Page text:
Golden Seal: Like Echinacea it boosts the immune system at the intial signs of a cold. Indigenous populations used this for support of the mucous tissues in both the respiratory and digestive tracts.
Eucalyptus: Great for opening up the respiratory tract. Inhaling in a steam opens up your passages when feeling plugged. Take a couple drops of essential oil and place in warm water, cover your head with a towel, close your eyes, and breathe deeply.
Elderberry: This tasty supplement boosts your immune response. I love utilizing this with Echinacea at the first signs of a cold. It can be taken for cough support as well.
Vitamin D: If you live in the northern hemisphere it is truly difficult to make enough Vitamin D for yourself. It's important for our immune systems, digestion, and a myriad of other body processes to have enough of this precious vitamin.
Facial Oil/Moisturizer: Find a skincare product which is hydrating and nourishing. Fall brings dry air which wreaks havoc on your skin, having a quality moisturizer is essential. Spend a little extra on this product if need be, you will be happy you did.
Showering Guidelines: Avoid taking long hot showers as it dries already flaky skin out even more. If possible, try not to shower daily and let the natural oils of your skin do their work. Having water temperatures a couple degrees warmer than room temperature is adequate, even if it's not as comforting.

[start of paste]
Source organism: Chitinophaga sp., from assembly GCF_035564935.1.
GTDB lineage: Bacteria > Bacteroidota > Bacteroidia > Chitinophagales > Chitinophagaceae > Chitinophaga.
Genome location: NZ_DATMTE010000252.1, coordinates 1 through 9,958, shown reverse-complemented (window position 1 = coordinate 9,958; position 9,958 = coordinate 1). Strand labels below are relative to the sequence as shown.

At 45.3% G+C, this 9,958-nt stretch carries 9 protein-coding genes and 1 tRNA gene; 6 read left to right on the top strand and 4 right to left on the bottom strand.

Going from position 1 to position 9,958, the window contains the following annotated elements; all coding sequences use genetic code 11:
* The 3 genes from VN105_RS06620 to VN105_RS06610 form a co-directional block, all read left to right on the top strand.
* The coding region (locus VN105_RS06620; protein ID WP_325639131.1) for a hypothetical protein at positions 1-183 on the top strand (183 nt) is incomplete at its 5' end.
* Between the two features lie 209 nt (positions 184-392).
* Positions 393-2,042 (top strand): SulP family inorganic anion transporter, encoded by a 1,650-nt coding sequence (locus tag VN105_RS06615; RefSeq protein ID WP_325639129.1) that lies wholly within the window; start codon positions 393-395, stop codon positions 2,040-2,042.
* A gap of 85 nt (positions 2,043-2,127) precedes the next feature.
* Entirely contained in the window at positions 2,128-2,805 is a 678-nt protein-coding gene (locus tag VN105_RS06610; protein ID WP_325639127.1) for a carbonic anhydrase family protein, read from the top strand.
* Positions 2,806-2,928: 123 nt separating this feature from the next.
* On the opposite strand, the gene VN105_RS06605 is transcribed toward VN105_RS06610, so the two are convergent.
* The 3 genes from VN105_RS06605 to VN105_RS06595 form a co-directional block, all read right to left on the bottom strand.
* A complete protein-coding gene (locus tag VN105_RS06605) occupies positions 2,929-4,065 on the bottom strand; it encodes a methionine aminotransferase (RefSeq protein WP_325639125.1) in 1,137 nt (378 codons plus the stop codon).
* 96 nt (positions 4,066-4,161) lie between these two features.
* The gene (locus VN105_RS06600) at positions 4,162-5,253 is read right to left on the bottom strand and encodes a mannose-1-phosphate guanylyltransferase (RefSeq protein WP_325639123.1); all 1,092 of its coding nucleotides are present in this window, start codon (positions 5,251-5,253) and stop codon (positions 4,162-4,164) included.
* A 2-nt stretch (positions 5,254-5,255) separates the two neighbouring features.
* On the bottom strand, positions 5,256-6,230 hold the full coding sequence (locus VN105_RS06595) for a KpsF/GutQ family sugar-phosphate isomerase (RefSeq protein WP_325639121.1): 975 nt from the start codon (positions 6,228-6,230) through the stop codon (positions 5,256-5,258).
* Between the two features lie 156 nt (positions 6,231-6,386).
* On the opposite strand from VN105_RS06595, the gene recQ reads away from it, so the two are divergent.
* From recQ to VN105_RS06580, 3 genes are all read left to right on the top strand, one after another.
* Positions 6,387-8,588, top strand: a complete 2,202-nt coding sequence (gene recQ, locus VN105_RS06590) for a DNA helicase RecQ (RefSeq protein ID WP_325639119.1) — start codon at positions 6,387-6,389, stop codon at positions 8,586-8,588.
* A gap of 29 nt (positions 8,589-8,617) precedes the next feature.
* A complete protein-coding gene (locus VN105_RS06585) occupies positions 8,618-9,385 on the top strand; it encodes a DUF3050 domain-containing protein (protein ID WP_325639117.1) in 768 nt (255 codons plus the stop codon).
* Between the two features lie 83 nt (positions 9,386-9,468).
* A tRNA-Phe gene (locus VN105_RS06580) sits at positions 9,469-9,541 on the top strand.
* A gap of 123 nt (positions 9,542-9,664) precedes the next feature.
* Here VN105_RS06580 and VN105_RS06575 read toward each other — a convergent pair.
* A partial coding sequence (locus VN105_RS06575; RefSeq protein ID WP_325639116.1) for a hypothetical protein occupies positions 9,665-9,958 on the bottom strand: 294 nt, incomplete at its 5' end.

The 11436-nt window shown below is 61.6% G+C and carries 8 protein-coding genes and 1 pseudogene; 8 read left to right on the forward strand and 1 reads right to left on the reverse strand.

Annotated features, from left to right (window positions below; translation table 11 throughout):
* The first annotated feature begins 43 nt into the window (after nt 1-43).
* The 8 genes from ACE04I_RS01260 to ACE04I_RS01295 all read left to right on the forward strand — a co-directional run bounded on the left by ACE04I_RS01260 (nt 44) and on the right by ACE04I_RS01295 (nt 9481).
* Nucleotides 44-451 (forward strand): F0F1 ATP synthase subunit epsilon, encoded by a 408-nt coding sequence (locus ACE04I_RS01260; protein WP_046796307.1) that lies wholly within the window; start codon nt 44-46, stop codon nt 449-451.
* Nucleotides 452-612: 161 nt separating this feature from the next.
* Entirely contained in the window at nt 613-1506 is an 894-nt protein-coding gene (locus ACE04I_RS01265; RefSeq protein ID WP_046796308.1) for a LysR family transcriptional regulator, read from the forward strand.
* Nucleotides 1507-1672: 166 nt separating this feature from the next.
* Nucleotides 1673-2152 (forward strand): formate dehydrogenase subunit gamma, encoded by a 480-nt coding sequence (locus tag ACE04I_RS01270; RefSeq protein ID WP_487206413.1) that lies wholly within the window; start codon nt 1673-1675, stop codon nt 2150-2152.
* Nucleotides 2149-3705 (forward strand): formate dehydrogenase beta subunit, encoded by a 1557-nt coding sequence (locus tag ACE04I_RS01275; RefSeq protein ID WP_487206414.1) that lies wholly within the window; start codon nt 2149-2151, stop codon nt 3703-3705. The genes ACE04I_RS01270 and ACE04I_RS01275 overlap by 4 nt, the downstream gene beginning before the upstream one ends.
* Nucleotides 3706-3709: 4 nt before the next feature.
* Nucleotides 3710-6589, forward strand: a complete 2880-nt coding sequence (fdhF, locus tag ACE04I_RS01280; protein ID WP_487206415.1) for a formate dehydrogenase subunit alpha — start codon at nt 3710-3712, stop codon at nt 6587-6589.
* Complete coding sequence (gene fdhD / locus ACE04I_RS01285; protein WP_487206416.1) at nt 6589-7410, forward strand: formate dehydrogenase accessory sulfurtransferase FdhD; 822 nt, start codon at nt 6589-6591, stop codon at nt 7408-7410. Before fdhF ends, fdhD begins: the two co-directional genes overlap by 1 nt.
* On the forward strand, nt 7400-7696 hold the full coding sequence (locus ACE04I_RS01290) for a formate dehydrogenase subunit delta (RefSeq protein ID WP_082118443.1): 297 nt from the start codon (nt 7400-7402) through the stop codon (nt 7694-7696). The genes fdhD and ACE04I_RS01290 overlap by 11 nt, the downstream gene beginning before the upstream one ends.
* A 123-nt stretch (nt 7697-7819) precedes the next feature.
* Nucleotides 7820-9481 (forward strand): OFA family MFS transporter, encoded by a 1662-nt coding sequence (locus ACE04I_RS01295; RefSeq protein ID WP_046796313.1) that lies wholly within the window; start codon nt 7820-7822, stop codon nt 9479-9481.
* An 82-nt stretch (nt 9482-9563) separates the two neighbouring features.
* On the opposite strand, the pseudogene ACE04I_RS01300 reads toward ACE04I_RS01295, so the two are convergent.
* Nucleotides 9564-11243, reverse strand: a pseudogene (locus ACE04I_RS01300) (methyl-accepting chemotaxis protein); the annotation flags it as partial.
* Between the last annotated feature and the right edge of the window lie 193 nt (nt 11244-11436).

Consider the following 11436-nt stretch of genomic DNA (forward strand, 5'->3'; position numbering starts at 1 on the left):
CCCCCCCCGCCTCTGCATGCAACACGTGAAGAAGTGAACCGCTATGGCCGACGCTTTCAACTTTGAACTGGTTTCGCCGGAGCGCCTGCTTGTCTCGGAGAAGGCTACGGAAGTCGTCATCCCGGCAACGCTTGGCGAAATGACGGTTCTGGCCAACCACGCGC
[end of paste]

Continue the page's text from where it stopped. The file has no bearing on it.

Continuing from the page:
Stay Hydrated: Drink plenty of water, it's not just in hot weather that our body needs hydration. This step will help you avoid dryness issues in all your body systems. Drinking water also helps to clear phlegm by thinning it out and making it easier to expectorate.
Humidifier: Using a cool air humidifier to keep moisture in the air is essential for keeping dryness at bay. Start it up now and keep it going through Winter. Warm air humidifiers are ok, however they do tend to grow more bacteria and propigate germs. You can purchase small or larger home versions of humidifiers.
Outdoors: Even though the weather is getting colder it's imperative to still spend time outside. Research shows that nature brings immediate and drastic improvement to our mood. Try at least 10 minutes a day.
Breathwork: This tool is applicable for every day of the year. One of the greatest things you can do for yourself is deep breathing. Take deep "belly" breaths, work on exhaling a couple seconds longer than you inhale. Deep breathing shifts your body out of stress mode and can even stop it from making stress hormones.
Make Time for Yourself: Self-Care is so important. Have you noticed how we feel has direct impact on how we treat others? Try to take 15 minutes a day doing something you love and that feels nourishing. Maybe that is just spending time alone or reading a book. That time needs to be about you and what fills you up.
Exercise 30 Minutes: Just 30 minutes of sweating a day can help decrease stress, improve immune function, and improve energy. Even if you are only able to do this a couple times a week it will help improve mood, sleep, and energy. Gardening, raking, walking, running, all count. Suggestions are great, however finding what works for us individually is the key.